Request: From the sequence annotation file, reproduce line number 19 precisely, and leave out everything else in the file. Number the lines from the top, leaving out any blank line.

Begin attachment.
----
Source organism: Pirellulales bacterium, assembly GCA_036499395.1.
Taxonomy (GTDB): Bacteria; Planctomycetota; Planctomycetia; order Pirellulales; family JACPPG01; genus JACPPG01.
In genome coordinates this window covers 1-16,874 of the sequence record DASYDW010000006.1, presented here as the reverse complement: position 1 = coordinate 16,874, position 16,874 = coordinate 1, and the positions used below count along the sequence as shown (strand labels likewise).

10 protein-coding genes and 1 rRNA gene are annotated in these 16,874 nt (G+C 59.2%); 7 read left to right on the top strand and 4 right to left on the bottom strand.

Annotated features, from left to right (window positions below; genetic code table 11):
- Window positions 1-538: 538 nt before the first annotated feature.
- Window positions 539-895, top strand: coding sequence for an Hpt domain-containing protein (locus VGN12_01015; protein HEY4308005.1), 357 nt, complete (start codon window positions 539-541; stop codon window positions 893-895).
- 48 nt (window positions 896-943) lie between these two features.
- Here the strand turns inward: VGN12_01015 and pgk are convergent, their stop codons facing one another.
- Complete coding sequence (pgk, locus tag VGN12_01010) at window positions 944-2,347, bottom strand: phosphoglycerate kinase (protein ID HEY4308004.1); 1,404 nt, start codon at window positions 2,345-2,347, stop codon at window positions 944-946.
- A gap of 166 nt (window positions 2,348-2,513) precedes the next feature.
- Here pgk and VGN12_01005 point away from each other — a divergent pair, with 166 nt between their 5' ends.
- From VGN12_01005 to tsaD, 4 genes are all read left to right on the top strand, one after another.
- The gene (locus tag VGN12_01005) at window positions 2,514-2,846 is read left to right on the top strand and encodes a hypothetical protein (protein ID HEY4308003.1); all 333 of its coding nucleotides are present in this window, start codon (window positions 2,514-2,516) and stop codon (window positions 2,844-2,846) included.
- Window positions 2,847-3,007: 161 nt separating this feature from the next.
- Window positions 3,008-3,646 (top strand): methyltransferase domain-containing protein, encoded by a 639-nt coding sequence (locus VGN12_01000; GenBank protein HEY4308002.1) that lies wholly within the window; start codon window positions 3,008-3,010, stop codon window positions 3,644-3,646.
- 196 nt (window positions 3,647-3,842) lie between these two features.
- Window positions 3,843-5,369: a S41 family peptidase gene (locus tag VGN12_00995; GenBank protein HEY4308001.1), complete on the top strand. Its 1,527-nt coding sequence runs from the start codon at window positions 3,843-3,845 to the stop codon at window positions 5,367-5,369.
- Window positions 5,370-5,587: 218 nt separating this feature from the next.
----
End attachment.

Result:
- Window positions 5,370-5,587: 218 nt separating this feature from the next.